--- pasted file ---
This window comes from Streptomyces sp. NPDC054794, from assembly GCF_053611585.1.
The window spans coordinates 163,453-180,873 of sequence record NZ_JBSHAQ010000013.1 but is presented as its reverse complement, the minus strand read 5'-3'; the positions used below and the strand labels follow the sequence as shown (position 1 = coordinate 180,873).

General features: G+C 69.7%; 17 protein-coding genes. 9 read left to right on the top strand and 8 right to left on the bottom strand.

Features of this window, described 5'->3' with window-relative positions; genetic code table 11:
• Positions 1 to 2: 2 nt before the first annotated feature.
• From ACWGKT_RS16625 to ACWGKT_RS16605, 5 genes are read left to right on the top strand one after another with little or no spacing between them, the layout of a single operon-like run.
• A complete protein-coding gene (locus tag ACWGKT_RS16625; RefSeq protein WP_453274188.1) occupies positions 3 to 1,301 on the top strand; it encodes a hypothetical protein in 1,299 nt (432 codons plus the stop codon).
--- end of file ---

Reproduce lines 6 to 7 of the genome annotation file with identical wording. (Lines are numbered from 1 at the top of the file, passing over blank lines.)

• From ACWGKT_RS16625 to ACWGKT_RS16605, 5 genes are read left to right on the top strand one after another with little or no spacing between them, the layout of a single operon-like run.
• A complete protein-coding gene (locus tag ACWGKT_RS16625; RefSeq protein WP_453274188.1) occupies positions 3 to 1,301 on the top strand; it encodes a hypothetical protein in 1,299 nt (432 codons plus the stop codon).